Skip to comments.The Lost Churches of Russia: Haunting Images of Abandoned Wooden Buildings in Remote Forests
Posted on 12/27/2012 7:37:29 AM PST by marshmallowEdited on 12/27/2012 8:12:52 AM PST by Admin Moderator. [history]
Crumbling and abandoned, the last remnants of Russia's wooden churches lay dotted in the woodlands of the country's north-western corner.
Forgotten by many and in the process of being reclaimed by nature, the few remaining churches are exposed to the harsh elements without any hope of being salvaged.
But one photographer is determined to capture pictures of the forgotten structures - with sometimes haunting results.
Richard Davies spent nine years tracking down the lost churches, and produced a book with the stunning photographs.
Along with the photographs, there are first-hand accounts by Matilda Moreton of their project, and the insights and interpretations of writers and artists, travellers and historians, propagandists and politicians.
In his book Wooden Churches - Travelling in the Russian North, it says that the churches are the few remains of thousands that were built all over Russia from the time of Prince Vladimir, who, on his conversion to Christianity in 988 'ordained that wooden churches should be built and established where pagan idols had previously stood.'
The majority are clustered in the north-west corner, and bunched in certain areas like Leningrad, Vologda, Murmansk, and Archangel Regions and the Republic of Karelia.
Those wooden churches again — circa Vladimir.
Europe in general has become soooooooooo secular, if weren’t for the tourists, even the great cathedrals would become abandoned and fall into disrepair.
The recent photos are touching base with 100 year old photos. Preservation was hit and mostly miss.
Someday, all we will have left are the images as Russia de populates and de Christianizes.
Too bad Christian organizations couldn’t band together some resources and renovate these old churches.
Great pictures. I have heard stories about how the communists went to churches and stole everything of value. They then killed the priests and any parishioners who tried to stop them. It is amazing that these churches survive. It is also amazing how a strong Christianity survives in the former Soviet Union.
Thanks for posting. Those photos are beautiful. There is a revival so to speak happening in Russia today. They are Roman Catholic (obviously) and Putin seems to be allowing them all the freedoms they want in that respect. Nice to see, but bitter sweet as our religious freedoms are being stripped away.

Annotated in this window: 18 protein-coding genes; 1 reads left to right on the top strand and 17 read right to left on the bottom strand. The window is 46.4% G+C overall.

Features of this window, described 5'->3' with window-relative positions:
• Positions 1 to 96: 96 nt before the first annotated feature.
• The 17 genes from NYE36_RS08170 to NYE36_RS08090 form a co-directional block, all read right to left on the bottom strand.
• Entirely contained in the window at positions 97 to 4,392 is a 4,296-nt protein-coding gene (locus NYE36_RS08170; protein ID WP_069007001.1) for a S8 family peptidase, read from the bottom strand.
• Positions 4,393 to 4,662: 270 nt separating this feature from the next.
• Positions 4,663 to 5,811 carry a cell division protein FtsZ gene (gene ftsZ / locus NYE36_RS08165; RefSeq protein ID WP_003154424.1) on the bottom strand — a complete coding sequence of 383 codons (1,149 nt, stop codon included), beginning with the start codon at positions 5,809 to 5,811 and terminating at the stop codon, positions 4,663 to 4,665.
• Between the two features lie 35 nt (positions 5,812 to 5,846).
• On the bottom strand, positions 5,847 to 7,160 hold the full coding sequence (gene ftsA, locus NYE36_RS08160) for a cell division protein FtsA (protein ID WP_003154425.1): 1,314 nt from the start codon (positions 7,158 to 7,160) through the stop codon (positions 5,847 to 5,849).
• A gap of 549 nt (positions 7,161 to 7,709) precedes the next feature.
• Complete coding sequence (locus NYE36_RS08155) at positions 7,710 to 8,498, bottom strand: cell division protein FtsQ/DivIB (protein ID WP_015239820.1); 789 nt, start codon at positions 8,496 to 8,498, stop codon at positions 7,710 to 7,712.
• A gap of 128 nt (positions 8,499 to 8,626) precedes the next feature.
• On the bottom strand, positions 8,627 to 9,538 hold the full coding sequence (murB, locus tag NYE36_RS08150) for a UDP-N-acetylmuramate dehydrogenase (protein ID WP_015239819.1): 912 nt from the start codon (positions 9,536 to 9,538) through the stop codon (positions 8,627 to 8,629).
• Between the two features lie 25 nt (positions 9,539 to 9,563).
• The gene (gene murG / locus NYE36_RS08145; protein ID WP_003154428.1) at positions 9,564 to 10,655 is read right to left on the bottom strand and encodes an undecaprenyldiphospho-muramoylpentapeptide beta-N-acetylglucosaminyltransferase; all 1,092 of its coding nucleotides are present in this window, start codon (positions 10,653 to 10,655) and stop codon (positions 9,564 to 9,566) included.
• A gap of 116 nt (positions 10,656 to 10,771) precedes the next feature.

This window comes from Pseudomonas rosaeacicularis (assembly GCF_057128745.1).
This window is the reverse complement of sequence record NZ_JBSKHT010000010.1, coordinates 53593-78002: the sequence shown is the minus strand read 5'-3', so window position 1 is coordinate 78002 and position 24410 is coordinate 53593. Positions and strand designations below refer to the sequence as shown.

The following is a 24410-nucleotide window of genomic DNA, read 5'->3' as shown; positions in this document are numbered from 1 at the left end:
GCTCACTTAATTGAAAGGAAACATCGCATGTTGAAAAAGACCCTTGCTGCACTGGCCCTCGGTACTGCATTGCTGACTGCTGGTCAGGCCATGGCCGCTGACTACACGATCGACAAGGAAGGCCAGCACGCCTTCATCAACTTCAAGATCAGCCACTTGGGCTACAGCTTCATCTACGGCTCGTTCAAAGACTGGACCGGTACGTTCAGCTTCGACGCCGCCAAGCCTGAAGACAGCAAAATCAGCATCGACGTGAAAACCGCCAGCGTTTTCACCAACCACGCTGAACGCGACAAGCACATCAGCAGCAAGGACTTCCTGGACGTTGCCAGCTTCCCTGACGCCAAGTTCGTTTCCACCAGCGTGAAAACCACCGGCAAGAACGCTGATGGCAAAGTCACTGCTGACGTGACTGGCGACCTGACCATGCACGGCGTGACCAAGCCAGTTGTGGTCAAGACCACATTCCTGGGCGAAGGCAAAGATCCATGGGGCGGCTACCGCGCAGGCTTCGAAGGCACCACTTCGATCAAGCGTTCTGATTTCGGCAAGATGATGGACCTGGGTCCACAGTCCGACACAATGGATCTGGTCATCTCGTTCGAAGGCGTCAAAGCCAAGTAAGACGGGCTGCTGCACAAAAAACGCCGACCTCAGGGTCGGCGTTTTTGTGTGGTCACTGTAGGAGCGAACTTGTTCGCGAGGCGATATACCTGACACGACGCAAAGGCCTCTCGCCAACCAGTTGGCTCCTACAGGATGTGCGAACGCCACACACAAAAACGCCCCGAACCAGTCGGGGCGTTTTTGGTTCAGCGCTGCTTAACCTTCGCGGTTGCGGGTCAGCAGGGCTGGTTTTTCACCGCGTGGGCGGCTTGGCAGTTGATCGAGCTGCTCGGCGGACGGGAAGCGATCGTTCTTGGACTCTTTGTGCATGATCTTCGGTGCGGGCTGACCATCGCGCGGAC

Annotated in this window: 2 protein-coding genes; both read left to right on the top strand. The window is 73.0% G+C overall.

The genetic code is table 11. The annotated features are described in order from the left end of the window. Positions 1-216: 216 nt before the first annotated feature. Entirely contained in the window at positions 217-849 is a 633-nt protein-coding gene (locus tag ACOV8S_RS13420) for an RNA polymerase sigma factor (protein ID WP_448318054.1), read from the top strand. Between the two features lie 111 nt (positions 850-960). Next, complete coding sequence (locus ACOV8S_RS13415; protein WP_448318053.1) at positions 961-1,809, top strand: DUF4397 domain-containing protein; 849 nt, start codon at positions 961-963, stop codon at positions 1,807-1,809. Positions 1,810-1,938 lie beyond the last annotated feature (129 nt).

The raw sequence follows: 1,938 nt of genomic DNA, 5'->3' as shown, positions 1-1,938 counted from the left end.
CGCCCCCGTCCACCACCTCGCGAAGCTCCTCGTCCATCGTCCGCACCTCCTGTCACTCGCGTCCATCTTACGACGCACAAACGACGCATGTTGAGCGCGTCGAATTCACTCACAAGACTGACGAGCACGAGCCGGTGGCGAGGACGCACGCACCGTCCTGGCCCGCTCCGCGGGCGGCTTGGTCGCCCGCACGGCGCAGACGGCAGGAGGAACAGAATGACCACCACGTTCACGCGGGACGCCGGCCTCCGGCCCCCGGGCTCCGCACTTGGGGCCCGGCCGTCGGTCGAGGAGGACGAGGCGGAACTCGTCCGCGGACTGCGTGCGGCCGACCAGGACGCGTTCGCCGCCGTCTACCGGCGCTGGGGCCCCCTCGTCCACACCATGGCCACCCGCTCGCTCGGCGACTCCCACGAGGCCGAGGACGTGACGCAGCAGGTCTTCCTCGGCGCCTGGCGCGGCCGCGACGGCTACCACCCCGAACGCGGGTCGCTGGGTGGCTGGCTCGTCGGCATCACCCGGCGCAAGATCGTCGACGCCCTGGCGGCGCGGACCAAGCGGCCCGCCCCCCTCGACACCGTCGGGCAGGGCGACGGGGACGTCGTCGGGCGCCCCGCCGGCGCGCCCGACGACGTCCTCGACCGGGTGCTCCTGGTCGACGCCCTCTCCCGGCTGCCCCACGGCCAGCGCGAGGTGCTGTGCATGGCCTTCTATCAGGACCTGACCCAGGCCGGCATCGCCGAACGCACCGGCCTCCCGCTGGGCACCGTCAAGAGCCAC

I am a commercial general contractor and log home builder, and the log engineering and detail in these old structures is amazing. Cannot believe how tight the seams are between the logs after so many years. These all had to be built before the revolution which makes them late 1800’s, very early 1900’s.......while some of the higher structures are collapsing, most of the lower structures are amazingly solid and tight.
Wonder if the Russian log builders weren’t better at it than American ones....I’ve seen quite a few 100+ year old log structures here, and none were as tight as these........
Kinda sad tho....seeing their decay.
Thanks for this great post.
Beautiful, thank you
They are Russian Orthodox, not Roman Catholic.
Some them go back to the 17th Century. Of course, maintenance and upkeep would have stopped in the 1920’s or 30’s. They’re all in the Arctic, which accounts for some of their excellent state of preservation.
“am a commercial general contractor and log home builder, and the log engineering and detail in these old structures is amazing. Cannot believe how tight the seams are between the logs after so many years.”
My husband is a custom framer but works now and then building log homes. He tells me the trees they used to use were older and cured longer. Today the trees are younger and not cured as long...so the wood can “bend” as it’s not fully cured and the pitch or tar used in the old days for sealing was MUCH better than the cheap crap used today.
If you look at the captions it tells how old the structures are. Some as old as early 1600’s and I believe one was late 1500’s.
Ok, thx! Being of protestant background I get confused on the flavors of the Catholic church so to speak :>) Regardless...the Catholic churches are normally works of art.
How have so many of these avoided lightning strikes / wildfires?
I don't know, but Communism, at least in Russia, is on the ash heap.
That looks so incredibly cold. I need some coffee now.
I pray that Russians reclaim their heritage.
Looks like some of the churches have had efforts of preservation. Others look like they are being used.
I read MANY years ago that most of these churches were constructed by the village craftsmen using only one tool..a small axe.
It makes their construction even more amazing.
They remind me of the Adobe Missions Churches in New Mexico. Many of them are falling down and in need of restoration. Some are on Indian Reservations and the Natives are Catholic but do not have the resources to fix and restore the old 18th Century Buildings.
Interestingly he and his son, Prince Yaroslav (the wise) hired Byzantine craftsmen to build the beautiful church of St. Sophia (modeled after the Haigha Sofia in Istanbul)in Kiev.
It is a most gorgeous thing built of Byzantine brick and well worth a look if you ever get to Kiev.
"Cold? Madame, you have no idea ... !!"
Bonaparte didn’t go as far to the north, but on the other hand, the climate was colder in those days. Eeeeek!
More coffee ...